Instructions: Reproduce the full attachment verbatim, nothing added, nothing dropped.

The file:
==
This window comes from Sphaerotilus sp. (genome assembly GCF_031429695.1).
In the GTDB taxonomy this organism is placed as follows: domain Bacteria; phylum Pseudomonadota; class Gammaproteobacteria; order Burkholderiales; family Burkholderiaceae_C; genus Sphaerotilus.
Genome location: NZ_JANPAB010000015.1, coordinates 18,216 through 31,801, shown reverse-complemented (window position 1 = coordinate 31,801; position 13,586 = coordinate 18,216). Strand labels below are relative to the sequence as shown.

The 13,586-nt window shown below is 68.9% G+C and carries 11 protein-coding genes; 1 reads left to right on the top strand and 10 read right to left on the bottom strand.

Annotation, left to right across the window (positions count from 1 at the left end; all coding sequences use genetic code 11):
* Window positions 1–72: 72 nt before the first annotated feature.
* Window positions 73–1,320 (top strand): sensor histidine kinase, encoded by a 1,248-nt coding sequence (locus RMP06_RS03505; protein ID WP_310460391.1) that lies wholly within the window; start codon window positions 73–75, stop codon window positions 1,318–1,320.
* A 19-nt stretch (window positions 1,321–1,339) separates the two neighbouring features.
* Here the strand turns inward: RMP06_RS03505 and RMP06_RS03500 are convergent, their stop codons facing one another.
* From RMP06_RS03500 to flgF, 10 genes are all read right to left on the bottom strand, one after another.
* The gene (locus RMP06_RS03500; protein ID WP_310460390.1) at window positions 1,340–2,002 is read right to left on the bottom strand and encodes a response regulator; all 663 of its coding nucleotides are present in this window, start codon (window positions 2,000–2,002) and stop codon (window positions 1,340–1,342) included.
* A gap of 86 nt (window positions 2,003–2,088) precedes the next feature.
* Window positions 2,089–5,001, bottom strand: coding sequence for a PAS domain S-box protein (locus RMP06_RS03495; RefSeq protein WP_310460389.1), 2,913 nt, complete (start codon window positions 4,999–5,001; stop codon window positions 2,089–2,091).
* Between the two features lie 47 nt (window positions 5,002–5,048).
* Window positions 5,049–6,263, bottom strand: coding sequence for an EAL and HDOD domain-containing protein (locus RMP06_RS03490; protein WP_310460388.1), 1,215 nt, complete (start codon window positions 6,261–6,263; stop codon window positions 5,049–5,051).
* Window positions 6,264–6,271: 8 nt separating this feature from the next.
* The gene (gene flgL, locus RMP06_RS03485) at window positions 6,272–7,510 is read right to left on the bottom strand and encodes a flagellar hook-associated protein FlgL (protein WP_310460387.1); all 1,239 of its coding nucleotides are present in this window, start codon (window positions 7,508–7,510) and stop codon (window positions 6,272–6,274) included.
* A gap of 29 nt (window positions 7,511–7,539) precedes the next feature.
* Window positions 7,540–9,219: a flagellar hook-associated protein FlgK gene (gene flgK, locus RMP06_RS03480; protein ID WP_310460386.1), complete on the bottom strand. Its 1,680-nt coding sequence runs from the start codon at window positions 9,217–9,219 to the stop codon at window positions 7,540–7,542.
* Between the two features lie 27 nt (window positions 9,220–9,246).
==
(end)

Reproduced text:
This window comes from Sphaerotilus sp. (genome assembly GCF_031429695.1).
In the GTDB taxonomy this organism is placed as follows: domain Bacteria; phylum Pseudomonadota; class Gammaproteobacteria; order Burkholderiales; family Burkholderiaceae_C; genus Sphaerotilus.
Genome location: NZ_JANPAB010000015.1, coordinates 18,216 through 31,801, shown reverse-complemented (window position 1 = coordinate 31,801; position 13,586 = coordinate 18,216). Strand labels below are relative to the sequence as shown.

The 13,586-nt window shown below is 68.9% G+C and carries 11 protein-coding genes; 1 reads left to right on the top strand and 10 read right to left on the bottom strand.

Annotation, left to right across the window (positions count from 1 at the left end; all coding sequences use genetic code 11):
* Window positions 1–72: 72 nt before the first annotated feature.
* Window positions 73–1,320 (top strand): sensor histidine kinase, encoded by a 1,248-nt coding sequence (locus RMP06_RS03505; protein ID WP_310460391.1) that lies wholly within the window; start codon window positions 73–75, stop codon window positions 1,318–1,320.
* A 19-nt stretch (window positions 1,321–1,339) separates the two neighbouring features.
* Here the strand turns inward: RMP06_RS03505 and RMP06_RS03500 are convergent, their stop codons facing one another.
* From RMP06_RS03500 to flgF, 10 genes are all read right to left on the bottom strand, one after another.
* The gene (locus RMP06_RS03500; protein ID WP_310460390.1) at window positions 1,340–2,002 is read right to left on the bottom strand and encodes a response regulator; all 663 of its coding nucleotides are present in this window, start codon (window positions 2,000–2,002) and stop codon (window positions 1,340–1,342) included.
* A gap of 86 nt (window positions 2,003–2,088) precedes the next feature.
* Window positions 2,089–5,001, bottom strand: coding sequence for a PAS domain S-box protein (locus RMP06_RS03495; RefSeq protein WP_310460389.1), 2,913 nt, complete (start codon window positions 4,999–5,001; stop codon window positions 2,089–2,091).
* Between the two features lie 47 nt (window positions 5,002–5,048).
* Window positions 5,049–6,263, bottom strand: coding sequence for an EAL and HDOD domain-containing protein (locus RMP06_RS03490; protein WP_310460388.1), 1,215 nt, complete (start codon window positions 6,261–6,263; stop codon window positions 5,049–5,051).
* Window positions 6,264–6,271: 8 nt separating this feature from the next.
* The gene (gene flgL, locus RMP06_RS03485) at window positions 6,272–7,510 is read right to left on the bottom strand and encodes a flagellar hook-associated protein FlgL (protein WP_310460387.1); all 1,239 of its coding nucleotides are present in this window, start codon (window positions 7,508–7,510) and stop codon (window positions 6,272–6,274) included.
* A gap of 29 nt (window positions 7,511–7,539) precedes the next feature.
* Window positions 7,540–9,219: a flagellar hook-associated protein FlgK gene (gene flgK, locus RMP06_RS03480; protein ID WP_310460386.1), complete on the bottom strand. Its 1,680-nt coding sequence runs from the start codon at window positions 9,217–9,219 to the stop codon at window positions 7,540–7,542.
* Between the two features lie 27 nt (window positions 9,220–9,246).